The Little Cottonwood Canyon resort received 621 inches of snowfall this season and offered skiing and riding for 194 days, the longest in Utah.

"Despite our plans and the hard work of our snowcat operators, we won't be able to offer any more skiing and riding this spring. The recent rain and warm temperatures have dropped the snowpack more than we expected," said Snowbird President Bob Bonar.

Timberline in Oregon will once again be North America's main summer ski capital after Mammoth closes. North of the border there are no ski areas currently open although glacier skiing will resume at Whistler Blackcomb in two weeks, weather permitting.
In the southern hemisphere Australia’s major ski areas opened with scant snow cover on Saturday, June 6th – the traditional opening weekend.

After the unexpected large pre-season snowfalls a month ago, temperatures had risen and the snow melted, leaving limited machine made snow enough for snowball fights and snowman building at most areas and a nursery slope at Perisher.

However the situation improved through the weekend as temperatures dropped below zero and fresh snowfall came in. 21cm (8.5 inches) of fresh snow settled in Perisher village on Sunday night (7 June) and across Perisher's four mountain areas, allowing top to bottom skiing and snowboarding on Front Valley on Monday.

Light snow flurries began to settle in the resort throughout Sunday and as the mercury levels continued to drop overnight, Perisher's Mountain Operations Department fired up 95 snow guns across parts of Perisher Valley and Blue Cow Mountain adding to the growing base. This enabled the Village Eight Express, Australia's only 8-seat chairlift to make its season debut on Monday.
“It has been a fantastic start to the season. We've had fresh snowfalls and guests have flocked to the resort in the thousands and we've sold hundreds of lesson and lift packages," commented Nathan Butterworth Perisher's Resort Services Manager.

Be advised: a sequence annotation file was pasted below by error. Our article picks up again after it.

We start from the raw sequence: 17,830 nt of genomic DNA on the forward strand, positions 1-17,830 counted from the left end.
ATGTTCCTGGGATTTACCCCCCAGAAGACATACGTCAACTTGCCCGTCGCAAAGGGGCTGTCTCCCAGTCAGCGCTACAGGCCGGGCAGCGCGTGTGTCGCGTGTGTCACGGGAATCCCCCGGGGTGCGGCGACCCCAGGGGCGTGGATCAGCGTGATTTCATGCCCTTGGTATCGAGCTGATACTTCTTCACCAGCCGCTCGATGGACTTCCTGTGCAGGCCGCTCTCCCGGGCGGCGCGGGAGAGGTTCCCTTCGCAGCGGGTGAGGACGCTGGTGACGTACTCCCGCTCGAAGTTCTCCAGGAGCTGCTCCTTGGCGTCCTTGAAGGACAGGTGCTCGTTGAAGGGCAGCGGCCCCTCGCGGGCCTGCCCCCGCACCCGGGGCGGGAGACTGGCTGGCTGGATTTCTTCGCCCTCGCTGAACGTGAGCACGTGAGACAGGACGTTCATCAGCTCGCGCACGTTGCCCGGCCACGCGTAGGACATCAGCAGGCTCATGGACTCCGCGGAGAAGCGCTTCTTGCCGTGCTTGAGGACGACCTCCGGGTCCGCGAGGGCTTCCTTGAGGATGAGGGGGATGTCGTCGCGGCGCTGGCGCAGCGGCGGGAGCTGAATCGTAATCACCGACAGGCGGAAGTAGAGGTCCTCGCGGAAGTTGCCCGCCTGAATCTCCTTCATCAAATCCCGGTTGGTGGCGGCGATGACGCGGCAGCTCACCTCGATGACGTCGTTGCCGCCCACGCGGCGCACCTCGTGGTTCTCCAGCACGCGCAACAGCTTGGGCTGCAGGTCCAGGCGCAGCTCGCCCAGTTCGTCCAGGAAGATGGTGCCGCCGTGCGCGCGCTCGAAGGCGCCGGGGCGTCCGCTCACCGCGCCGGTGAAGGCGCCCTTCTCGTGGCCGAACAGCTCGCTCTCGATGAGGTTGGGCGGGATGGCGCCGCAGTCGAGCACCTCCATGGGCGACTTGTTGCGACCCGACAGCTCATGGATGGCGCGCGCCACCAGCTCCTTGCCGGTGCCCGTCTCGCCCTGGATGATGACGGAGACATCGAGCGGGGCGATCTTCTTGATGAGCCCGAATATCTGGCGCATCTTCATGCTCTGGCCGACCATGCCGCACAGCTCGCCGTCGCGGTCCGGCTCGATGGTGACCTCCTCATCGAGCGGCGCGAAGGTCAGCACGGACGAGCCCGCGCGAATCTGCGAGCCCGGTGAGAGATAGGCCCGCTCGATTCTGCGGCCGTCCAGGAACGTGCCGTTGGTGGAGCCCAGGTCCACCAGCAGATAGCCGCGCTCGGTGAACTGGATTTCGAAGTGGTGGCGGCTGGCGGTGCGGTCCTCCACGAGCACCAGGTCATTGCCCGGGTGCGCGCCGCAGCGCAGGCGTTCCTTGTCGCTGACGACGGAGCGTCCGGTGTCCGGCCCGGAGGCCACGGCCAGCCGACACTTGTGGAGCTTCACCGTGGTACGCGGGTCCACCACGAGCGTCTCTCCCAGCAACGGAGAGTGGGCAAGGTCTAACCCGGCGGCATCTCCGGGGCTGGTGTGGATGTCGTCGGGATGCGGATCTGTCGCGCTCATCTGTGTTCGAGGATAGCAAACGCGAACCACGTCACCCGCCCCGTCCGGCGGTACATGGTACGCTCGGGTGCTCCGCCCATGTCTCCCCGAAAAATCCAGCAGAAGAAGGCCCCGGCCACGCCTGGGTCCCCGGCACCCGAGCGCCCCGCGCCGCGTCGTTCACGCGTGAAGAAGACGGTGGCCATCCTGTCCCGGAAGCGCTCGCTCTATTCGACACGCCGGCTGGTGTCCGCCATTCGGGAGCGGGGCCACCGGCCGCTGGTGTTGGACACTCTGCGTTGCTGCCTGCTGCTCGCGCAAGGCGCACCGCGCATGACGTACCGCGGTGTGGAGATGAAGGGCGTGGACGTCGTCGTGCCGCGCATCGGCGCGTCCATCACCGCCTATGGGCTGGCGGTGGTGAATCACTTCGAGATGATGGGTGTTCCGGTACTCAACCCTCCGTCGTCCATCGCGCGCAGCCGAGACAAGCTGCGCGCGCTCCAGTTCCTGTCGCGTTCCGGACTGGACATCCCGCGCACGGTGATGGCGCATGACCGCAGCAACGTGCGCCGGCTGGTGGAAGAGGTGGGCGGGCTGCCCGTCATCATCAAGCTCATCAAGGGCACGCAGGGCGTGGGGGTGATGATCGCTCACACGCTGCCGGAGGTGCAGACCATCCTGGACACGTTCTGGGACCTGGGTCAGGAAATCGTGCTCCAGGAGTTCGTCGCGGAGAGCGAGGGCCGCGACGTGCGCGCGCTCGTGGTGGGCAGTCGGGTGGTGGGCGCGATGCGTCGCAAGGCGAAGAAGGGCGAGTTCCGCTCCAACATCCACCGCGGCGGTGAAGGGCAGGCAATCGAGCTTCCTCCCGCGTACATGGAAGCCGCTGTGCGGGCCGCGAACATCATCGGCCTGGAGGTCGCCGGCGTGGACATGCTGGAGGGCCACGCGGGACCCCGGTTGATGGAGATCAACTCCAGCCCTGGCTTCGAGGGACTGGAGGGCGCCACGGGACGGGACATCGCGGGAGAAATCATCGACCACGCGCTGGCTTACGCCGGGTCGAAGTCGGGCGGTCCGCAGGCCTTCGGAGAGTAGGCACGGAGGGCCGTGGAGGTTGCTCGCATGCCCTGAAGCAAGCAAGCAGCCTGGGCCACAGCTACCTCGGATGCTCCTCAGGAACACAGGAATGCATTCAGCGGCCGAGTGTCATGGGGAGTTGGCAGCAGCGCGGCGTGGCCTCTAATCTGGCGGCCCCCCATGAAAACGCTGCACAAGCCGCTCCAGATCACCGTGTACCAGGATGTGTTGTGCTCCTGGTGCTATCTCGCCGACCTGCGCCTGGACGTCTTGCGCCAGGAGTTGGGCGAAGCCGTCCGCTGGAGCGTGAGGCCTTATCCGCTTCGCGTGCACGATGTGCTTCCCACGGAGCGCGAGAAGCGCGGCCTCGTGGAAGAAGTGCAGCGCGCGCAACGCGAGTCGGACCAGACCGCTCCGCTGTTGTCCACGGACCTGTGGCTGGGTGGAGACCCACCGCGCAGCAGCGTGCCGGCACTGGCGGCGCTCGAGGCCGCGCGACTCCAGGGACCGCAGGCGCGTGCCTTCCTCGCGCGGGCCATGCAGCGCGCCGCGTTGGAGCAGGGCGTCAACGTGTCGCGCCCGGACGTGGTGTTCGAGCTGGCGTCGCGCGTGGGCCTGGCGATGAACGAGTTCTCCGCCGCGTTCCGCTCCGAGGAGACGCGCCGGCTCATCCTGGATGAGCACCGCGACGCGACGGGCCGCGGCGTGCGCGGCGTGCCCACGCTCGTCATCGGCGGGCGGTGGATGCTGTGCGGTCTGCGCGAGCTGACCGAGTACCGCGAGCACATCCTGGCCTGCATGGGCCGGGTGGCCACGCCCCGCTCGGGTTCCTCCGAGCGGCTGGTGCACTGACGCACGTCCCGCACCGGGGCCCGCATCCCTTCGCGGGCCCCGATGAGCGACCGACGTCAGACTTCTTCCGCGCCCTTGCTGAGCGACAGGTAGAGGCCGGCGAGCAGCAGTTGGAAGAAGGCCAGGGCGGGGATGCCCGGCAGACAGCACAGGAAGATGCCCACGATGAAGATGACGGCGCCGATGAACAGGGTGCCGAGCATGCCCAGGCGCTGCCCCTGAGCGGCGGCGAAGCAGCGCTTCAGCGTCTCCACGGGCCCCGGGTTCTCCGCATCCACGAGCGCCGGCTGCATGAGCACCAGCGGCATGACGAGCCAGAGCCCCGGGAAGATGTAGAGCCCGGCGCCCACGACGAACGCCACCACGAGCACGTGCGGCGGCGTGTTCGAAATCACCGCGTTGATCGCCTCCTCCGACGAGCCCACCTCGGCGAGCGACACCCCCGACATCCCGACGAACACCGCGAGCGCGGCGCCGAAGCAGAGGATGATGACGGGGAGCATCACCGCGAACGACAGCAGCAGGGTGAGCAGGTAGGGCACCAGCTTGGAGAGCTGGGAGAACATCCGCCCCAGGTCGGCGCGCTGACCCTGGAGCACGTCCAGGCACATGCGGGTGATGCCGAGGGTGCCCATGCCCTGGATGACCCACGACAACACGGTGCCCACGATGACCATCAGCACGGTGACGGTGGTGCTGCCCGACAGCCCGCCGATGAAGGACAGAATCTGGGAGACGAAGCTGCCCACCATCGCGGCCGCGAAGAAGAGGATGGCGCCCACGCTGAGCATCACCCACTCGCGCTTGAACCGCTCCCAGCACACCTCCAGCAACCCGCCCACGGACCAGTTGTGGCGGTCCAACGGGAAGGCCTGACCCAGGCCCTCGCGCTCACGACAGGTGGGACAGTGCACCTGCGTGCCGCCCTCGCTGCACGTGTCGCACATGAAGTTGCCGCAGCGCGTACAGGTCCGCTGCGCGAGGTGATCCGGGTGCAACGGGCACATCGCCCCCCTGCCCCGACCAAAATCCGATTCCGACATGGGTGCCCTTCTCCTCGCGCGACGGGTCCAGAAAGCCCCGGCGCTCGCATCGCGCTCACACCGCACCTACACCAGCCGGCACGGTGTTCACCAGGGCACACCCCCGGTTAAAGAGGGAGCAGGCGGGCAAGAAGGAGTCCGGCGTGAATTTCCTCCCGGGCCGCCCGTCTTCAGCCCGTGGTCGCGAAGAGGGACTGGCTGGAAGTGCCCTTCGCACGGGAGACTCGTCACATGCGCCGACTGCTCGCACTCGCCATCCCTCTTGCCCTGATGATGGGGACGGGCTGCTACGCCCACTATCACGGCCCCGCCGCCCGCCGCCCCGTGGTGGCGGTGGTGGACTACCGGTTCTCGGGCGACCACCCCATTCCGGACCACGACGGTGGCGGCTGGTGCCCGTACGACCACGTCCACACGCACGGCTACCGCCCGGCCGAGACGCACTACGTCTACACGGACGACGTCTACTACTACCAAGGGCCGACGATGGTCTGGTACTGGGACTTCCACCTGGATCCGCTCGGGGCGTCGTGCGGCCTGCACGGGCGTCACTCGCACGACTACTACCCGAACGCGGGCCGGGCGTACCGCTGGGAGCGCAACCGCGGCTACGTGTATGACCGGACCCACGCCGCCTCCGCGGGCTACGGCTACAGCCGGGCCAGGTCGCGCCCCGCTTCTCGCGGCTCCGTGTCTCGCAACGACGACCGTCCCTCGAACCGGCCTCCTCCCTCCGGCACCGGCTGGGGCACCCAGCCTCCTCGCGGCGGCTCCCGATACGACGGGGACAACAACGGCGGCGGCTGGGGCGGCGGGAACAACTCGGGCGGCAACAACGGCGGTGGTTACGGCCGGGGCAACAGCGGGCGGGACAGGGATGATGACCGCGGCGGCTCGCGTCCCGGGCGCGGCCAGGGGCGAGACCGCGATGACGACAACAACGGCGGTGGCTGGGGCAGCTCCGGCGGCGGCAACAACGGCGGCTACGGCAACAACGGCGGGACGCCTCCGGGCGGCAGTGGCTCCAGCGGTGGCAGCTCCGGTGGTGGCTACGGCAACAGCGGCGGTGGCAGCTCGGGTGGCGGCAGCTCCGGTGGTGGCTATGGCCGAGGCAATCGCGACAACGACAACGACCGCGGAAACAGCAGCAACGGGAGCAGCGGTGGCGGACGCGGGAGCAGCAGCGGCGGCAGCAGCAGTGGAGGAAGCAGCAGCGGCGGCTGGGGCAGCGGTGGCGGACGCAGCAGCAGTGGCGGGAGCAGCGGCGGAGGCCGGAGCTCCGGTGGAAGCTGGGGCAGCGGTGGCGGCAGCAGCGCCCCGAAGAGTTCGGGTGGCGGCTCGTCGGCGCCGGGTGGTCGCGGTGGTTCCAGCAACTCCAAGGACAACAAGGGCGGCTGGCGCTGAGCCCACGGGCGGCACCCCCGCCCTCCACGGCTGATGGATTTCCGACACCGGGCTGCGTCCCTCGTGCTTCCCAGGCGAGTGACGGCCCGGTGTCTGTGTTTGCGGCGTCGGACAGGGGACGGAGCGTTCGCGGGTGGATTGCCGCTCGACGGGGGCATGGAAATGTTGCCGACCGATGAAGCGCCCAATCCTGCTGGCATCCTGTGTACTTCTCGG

Other Australian ski areas have also reported fresh snow. Mt Buller reported 8cm (3.5 inches) falling overnight with the snow continuing to fall. It hopes to open its ski runs next weekend.
Natural snowfalls are forecast to continue for the next few days (lowering to 800 metres on Wednesday 10 June)

Mt Ruapehu became the latest New Zealand ski area to open two weeks early, when the first skiers hit the slopes there on Saturday as good weather followed heavy snowfall. The mountain contains two ski areas under joint ownership, Whakapapa and Turoa, it’s the earliest the latter has ever opened.

Over in Queenstown, Coronet Peak also opened on June 6th following favourable cold weather and consistent snowfalls.

Ski Area Manager Hamish McCrostie said, “We have a great upper mountain average snow base of 80cm and lower mountain average of 50cm and we’re expecting more snow later in the week. The mountain is covered, our crew are all on board and we’re absolutely ready to get into the 09 winter season.”

Refining and improving nature’s contribution, Coronet Peak’s state-of-the-art snowmaking system is more efficient this year with the addition of a new water reservoir and new pumps.

“We have expanded our snowmaking capacity this year and also have two new groomers joining our modern fleet perfecting the slopes.” Mr McCrostie added.

Elsewhere in the southern hemisphere, South Africa’s Tiffindell resort is now open with a 5660cm (Two foot) base and a 75m long ski run to enjoy.

Resorts in South America are scheduled to open this weekend. Valle Nevado will open on Saturday 13th.